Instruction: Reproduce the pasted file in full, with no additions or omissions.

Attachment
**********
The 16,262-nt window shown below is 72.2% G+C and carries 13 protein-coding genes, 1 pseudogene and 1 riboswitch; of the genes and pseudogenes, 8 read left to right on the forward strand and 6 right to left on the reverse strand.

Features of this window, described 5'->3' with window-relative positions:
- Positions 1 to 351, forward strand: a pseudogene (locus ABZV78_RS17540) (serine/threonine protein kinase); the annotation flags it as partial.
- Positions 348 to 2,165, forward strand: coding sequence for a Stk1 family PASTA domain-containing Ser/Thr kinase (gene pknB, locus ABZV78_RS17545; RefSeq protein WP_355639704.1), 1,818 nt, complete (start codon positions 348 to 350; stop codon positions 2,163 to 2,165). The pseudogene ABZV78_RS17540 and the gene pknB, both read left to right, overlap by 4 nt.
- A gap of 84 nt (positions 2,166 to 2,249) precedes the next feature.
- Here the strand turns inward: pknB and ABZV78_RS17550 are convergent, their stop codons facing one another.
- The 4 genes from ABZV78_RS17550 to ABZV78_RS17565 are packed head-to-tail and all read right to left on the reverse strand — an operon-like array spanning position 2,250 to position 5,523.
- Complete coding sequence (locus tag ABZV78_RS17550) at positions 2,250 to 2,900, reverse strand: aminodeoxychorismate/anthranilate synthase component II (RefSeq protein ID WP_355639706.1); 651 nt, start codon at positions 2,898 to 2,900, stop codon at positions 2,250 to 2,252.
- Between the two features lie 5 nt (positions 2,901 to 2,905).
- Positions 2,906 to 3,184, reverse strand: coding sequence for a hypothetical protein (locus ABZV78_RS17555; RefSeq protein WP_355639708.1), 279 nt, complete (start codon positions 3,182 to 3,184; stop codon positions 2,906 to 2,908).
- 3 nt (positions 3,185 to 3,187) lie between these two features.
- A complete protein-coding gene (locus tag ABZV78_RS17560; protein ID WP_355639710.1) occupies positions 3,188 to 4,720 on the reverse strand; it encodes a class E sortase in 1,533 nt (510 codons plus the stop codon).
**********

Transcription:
The 16,262-nt window shown below is 72.2% G+C and carries 13 protein-coding genes, 1 pseudogene and 1 riboswitch; of the genes and pseudogenes, 8 read left to right on the forward strand and 6 right to left on the reverse strand.

Features of this window, described 5'->3' with window-relative positions:
- Positions 1 to 351, forward strand: a pseudogene (locus ABZV78_RS17540) (serine/threonine protein kinase); the annotation flags it as partial.
- Positions 348 to 2,165, forward strand: coding sequence for a Stk1 family PASTA domain-containing Ser/Thr kinase (gene pknB, locus ABZV78_RS17545; RefSeq protein WP_355639704.1), 1,818 nt, complete (start codon positions 348 to 350; stop codon positions 2,163 to 2,165). The pseudogene ABZV78_RS17540 and the gene pknB, both read left to right, overlap by 4 nt.
- A gap of 84 nt (positions 2,166 to 2,249) precedes the next feature.
- Here the strand turns inward: pknB and ABZV78_RS17550 are convergent, their stop codons facing one another.
- The 4 genes from ABZV78_RS17550 to ABZV78_RS17565 are packed head-to-tail and all read right to left on the reverse strand — an operon-like array spanning position 2,250 to position 5,523.
- Complete coding sequence (locus tag ABZV78_RS17550) at positions 2,250 to 2,900, reverse strand: aminodeoxychorismate/anthranilate synthase component II (RefSeq protein ID WP_355639706.1); 651 nt, start codon at positions 2,898 to 2,900, stop codon at positions 2,250 to 2,252.
- Between the two features lie 5 nt (positions 2,901 to 2,905).
- Positions 2,906 to 3,184, reverse strand: coding sequence for a hypothetical protein (locus ABZV78_RS17555; RefSeq protein WP_355639708.1), 279 nt, complete (start codon positions 3,182 to 3,184; stop codon positions 2,906 to 2,908).
- 3 nt (positions 3,185 to 3,187) lie between these two features.
- A complete protein-coding gene (locus tag ABZV78_RS17560; protein ID WP_355639710.1) occupies positions 3,188 to 4,720 on the reverse strand; it encodes a class E sortase in 1,533 nt (510 codons plus the stop codon).